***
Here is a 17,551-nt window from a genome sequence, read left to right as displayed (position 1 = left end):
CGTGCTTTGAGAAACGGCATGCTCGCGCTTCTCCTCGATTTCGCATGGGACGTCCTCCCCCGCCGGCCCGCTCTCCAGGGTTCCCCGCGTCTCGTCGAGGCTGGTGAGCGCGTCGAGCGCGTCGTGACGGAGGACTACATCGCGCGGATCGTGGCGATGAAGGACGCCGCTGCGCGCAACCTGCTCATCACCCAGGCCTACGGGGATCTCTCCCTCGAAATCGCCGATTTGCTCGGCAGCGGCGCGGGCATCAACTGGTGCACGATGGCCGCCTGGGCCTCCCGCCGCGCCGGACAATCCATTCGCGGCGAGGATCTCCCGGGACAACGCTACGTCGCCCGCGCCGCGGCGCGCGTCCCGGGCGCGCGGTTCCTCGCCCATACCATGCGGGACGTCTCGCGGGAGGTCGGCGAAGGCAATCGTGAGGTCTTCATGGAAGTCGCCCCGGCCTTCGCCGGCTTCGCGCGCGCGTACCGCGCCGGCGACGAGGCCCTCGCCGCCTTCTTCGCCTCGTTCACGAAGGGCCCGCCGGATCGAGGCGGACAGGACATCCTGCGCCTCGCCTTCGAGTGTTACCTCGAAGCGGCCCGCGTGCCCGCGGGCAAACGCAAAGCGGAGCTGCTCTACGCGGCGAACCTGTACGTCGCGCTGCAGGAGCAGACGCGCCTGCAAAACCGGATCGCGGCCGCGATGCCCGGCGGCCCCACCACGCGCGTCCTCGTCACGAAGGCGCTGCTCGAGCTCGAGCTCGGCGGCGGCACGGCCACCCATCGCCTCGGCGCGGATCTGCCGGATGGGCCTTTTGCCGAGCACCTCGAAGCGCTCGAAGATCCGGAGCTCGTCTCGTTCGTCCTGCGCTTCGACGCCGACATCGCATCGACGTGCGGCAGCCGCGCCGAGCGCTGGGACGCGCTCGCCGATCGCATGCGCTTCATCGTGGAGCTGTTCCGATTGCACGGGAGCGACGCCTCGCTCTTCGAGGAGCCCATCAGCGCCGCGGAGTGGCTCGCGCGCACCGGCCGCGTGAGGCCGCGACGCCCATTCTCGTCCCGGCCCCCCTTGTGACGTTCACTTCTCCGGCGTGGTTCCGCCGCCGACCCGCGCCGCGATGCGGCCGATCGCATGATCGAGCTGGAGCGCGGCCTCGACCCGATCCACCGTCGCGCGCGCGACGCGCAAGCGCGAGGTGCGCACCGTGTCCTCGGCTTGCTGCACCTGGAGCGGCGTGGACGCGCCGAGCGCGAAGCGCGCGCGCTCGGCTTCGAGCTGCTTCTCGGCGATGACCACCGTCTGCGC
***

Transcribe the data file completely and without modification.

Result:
Here is a 17,551-nt window from a genome sequence, read left to right as displayed (position 1 = left end):
CGTGCTTTGAGAAACGGCATGCTCGCGCTTCTCCTCGATTTCGCATGGGACGTCCTCCCCCGCCGGCCCGCTCTCCAGGGTTCCCCGCGTCTCGTCGAGGCTGGTGAGCGCGTCGAGCGCGTCGTGACGGAGGACTACATCGCGCGGATCGTGGCGATGAAGGACGCCGCTGCGCGCAACCTGCTCATCACCCAGGCCTACGGGGATCTCTCCCTCGAAATCGCCGATTTGCTCGGCAGCGGCGCGGGCATCAACTGGTGCACGATGGCCGCCTGGGCCTCCCGCCGCGCCGGACAATCCATTCGCGGCGAGGATCTCCCGGGACAACGCTACGTCGCCCGCGCCGCGGCGCGCGTCCCGGGCGCGCGGTTCCTCGCCCATACCATGCGGGACGTCTCGCGGGAGGTCGGCGAAGGCAATCGTGAGGTCTTCATGGAAGTCGCCCCGGCCTTCGCCGGCTTCGCGCGCGCGTACCGCGCCGGCGACGAGGCCCTCGCCGCCTTCTTCGCCTCGTTCACGAAGGGCCCGCCGGATCGAGGCGGACAGGACATCCTGCGCCTCGCCTTCGAGTGTTACCTCGAAGCGGCCCGCGTGCCCGCGGGCAAACGCAAAGCGGAGCTGCTCTACGCGGCGAACCTGTACGTCGCGCTGCAGGAGCAGACGCGCCTGCAAAACCGGATCGCGGCCGCGATGCCCGGCGGCCCCACCACGCGCGTCCTCGTCACGAAGGCGCTGCTCGAGCTCGAGCTCGGCGGCGGCACGGCCACCCATCGCCTCGGCGCGGATCTGCCGGATGGGCCTTTTGCCGAGCACCTCGAAGCGCTCGAAGATCCGGAGCTCGTCTCGTTCGTCCTGCGCTTCGACGCCGACATCGCATCGACGTGCGGCAGCCGCGCCGAGCGCTGGGACGCGCTCGCCGATCGCATGCGCTTCATCGTGGAGCTGTTCCGATTGCACGGGAGCGACGCCTCGCTCTTCGAGGAGCCCATCAGCGCCGCGGAGTGGCTCGCGCGCACCGGCCGCGTGAGGCCGCGACGCCCATTCTCGTCCCGGCCCCCCTTGTGACGTTCACTTCTCCGGCGTGGTTCCGCCGCCGACCCGCGCCGCGATGCGGCCGATCGCATGATCGAGCTGGAGCGCGGCCTCGACCCGATCCACCGTCGCGCGCGCGACGCGCAAGCGCGAGGTGCGCACCGTGTCCTCGGCTTGCTGCACCTGGAGCGGCGTGGACGCGCCGAGCGCGAAGCGCGCGCGCTCGGCTTCGAGCTGCTTCTCGGCGATGACCACCGTCTGCGC